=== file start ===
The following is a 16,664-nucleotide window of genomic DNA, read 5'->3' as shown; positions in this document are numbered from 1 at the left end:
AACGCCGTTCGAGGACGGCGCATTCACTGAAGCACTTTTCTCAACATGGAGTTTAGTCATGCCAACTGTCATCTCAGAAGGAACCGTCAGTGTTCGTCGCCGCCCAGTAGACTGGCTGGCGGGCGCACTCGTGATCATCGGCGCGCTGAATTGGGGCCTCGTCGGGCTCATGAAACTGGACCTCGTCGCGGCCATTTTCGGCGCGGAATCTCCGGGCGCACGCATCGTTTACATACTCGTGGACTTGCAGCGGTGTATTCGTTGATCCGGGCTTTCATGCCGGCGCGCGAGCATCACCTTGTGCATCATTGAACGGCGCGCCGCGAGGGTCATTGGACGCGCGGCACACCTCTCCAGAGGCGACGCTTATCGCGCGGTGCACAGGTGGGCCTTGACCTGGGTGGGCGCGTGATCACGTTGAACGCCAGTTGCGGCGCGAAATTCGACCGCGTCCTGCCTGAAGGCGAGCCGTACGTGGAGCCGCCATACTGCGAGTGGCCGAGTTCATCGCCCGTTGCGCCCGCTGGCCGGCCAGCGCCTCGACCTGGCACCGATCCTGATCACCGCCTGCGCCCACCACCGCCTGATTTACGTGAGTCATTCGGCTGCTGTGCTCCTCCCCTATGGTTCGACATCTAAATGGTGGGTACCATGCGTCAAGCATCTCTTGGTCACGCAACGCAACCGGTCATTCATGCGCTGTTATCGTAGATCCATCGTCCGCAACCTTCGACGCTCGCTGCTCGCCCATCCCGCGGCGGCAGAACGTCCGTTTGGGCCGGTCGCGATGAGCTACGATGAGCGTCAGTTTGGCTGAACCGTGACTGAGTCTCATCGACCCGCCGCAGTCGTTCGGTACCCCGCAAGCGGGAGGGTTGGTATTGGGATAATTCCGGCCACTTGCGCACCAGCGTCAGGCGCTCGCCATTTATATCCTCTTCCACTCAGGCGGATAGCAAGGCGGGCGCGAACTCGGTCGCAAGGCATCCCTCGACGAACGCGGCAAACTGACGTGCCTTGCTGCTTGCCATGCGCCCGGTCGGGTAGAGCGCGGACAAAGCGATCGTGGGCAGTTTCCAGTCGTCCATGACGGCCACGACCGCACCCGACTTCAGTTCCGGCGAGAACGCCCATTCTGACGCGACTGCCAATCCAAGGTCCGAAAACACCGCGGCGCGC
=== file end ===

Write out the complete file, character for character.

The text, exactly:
The following is a 16,664-nucleotide window of genomic DNA, read 5'->3' as shown; positions in this document are numbered from 1 at the left end:
AACGCCGTTCGAGGACGGCGCATTCACTGAAGCACTTTTCTCAACATGGAGTTTAGTCATGCCAACTGTCATCTCAGAAGGAACCGTCAGTGTTCGTCGCCGCCCAGTAGACTGGCTGGCGGGCGCACTCGTGATCATCGGCGCGCTGAATTGGGGCCTCGTCGGGCTCATGAAACTGGACCTCGTCGCGGCCATTTTCGGCGCGGAATCTCCGGGCGCACGCATCGTTTACATACTCGTGGACTTGCAGCGGTGTATTCGTTGATCCGGGCTTTCATGCCGGCGCGCGAGCATCACCTTGTGCATCATTGAACGGCGCGCCGCGAGGGTCATTGGACGCGCGGCACACCTCTCCAGAGGCGACGCTTATCGCGCGGTGCACAGGTGGGCCTTGACCTGGGTGGGCGCGTGATCACGTTGAACGCCAGTTGCGGCGCGAAATTCGACCGCGTCCTGCCTGAAGGCGAGCCGTACGTGGAGCCGCCATACTGCGAGTGGCCGAGTTCATCGCCCGTTGCGCCCGCTGGCCGGCCAGCGCCTCGACCTGGCACCGATCCTGATCACCGCCTGCGCCCACCACCGCCTGATTTACGTGAGTCATTCGGCTGCTGTGCTCCTCCCCTATGGTTCGACATCTAAATGGTGGGTACCATGCGTCAAGCATCTCTTGGTCACGCAACGCAACCGGTCATTCATGCGCTGTTATCGTAGATCCATCGTCCGCAACCTTCGACGCTCGCTGCTCGCCCATCCCGCGGCGGCAGAACGTCCGTTTGGGCCGGTCGCGATGAGCTACGATGAGCGTCAGTTTGGCTGAACCGTGACTGAGTCTCATCGACCCGCCGCAGTCGTTCGGTACCCCGCAAGCGGGAGGGTTGGTATTGGGATAATTCCGGCCACTTGCGCACCAGCGTCAGGCGCTCGCCATTTATATCCTCTTCCACTCAGGCGGATAGCAAGGCGGGCGCGAACTCGGTCGCAAGGCATCCCTCGACGAACGCGGCAAACTGACGTGCCTTGCTGCTTGCCATGCGCCCGGTCGGGTAGAGCGCGGACAAAGCGATCGTGGGCAGTTTCCAGTCGTCCATGACGGCCACGACCGCACCCGACTTCAGTTCCGGCGAGAACGCCCATTCTGACGCGACTGCCAATCCAAGGTCCGAAAACACCGCGGCGCGC